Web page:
Governor Cuomo is a Guest on CNN’s Newsroom with Poppy Harlow and Jim Sciutto

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Governor Cuomo: “We did 57,000 tests just yesterday, highest number of tests in the United States, and we had less than 1 percent transmission rate yesterday. We went from the highest transmission rate in the United States to the lowest transmission rate. We only had 10 deaths overnight. That’s the lowest number since this started. We have about 1,000 people in our hospitals, lowest number since this started, so we watch those numbers every day. I argue and urge and enforce compliance every day. If we see any tick in those numbers we will respond but so far, as I said, the numbers yesterday were all good.”

Cuomo: “In New York we did this differently than the other places and you’re seeing that it worked in New York. The other places basically did reopening as a political exercise. It was politicized by the White House and some states ran to reopen and just forgot about the metrics and the science when you’re dealing with a virus. You are now seeing those states spike.”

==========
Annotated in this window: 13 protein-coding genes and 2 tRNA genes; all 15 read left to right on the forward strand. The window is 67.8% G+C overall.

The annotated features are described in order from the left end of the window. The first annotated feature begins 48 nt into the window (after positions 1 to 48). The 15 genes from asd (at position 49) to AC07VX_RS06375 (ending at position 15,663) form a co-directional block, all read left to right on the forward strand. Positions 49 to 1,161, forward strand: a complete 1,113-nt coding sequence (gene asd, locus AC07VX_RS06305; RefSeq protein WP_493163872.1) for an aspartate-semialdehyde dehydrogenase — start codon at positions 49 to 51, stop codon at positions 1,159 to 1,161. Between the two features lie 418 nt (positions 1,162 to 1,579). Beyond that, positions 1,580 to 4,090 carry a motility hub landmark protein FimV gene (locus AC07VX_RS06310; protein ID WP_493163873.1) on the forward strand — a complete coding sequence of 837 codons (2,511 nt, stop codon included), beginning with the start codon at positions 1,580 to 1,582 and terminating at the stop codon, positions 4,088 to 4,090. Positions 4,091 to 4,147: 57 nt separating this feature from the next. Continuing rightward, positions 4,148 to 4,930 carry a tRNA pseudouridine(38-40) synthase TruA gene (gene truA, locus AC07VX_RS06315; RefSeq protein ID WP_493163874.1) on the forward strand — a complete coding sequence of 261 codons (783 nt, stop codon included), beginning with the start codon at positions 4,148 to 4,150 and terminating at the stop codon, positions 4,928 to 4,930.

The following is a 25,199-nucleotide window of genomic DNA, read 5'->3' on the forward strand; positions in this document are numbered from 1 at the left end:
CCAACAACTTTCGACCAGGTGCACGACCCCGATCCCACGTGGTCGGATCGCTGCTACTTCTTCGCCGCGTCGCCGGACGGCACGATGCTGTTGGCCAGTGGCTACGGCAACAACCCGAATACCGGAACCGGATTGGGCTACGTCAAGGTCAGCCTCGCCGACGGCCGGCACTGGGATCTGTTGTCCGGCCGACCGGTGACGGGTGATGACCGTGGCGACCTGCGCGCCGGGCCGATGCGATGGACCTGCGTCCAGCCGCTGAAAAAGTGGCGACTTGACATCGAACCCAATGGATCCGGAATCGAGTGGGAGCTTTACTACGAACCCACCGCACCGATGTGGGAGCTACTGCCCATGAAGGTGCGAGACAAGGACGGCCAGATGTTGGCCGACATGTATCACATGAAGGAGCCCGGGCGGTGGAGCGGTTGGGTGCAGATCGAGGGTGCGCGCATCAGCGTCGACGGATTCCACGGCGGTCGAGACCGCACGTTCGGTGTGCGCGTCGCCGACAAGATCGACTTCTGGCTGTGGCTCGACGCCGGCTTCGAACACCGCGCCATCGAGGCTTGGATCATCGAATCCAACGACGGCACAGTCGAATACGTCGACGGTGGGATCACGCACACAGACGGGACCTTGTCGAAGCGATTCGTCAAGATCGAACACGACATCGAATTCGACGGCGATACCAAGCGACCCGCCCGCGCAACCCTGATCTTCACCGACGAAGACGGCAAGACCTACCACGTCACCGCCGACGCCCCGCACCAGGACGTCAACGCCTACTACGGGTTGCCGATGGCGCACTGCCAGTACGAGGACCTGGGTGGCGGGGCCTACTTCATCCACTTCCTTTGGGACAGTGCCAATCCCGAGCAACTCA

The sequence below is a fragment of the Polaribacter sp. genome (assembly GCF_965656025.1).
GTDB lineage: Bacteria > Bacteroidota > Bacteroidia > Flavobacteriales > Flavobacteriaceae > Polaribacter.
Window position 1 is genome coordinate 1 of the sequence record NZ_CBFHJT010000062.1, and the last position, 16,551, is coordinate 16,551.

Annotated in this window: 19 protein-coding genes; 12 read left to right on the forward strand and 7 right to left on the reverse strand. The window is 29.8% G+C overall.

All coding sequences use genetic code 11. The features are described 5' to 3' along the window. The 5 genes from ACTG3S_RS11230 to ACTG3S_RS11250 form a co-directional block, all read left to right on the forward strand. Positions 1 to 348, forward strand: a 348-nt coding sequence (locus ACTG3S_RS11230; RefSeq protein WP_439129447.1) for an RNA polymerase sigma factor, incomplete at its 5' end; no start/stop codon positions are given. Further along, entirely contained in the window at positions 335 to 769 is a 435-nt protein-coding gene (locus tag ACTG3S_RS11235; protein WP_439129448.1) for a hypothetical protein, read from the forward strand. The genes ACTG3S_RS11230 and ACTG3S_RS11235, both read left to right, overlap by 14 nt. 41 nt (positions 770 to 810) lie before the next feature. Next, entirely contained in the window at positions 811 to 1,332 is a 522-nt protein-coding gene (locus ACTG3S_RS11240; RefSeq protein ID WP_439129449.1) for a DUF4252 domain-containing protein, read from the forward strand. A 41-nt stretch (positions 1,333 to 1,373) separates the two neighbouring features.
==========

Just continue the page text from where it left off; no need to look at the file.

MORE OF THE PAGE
Earlier today, Governor Andrew M. Cuomo was a guest on CNN’s Newsroom with Jim Sciutto and Poppy Harlow to discuss New York State’s response to the ongoing COVID-19 pandemic.

AUDIO is available here.

A rush transcript of the Governor’s interview is available below:

Jim Sciutto: We’re joined now by New York Governor Andrew Cuomo. Governor, good to have you on this morning. I know that people are impatient to get back to some semblance of normal life. All of us feel that way, but when you see New York, and New York had, as you know, really the worst experience of this outbreak in the country and when you began to open the door just a little bit in the last couple of weeks I don’t have to remind you of some of the images from downtown of folks out, out close, not abiding by social distancing, not wearing masks. What do you say to people who are taking reopening as a message that it’s all over?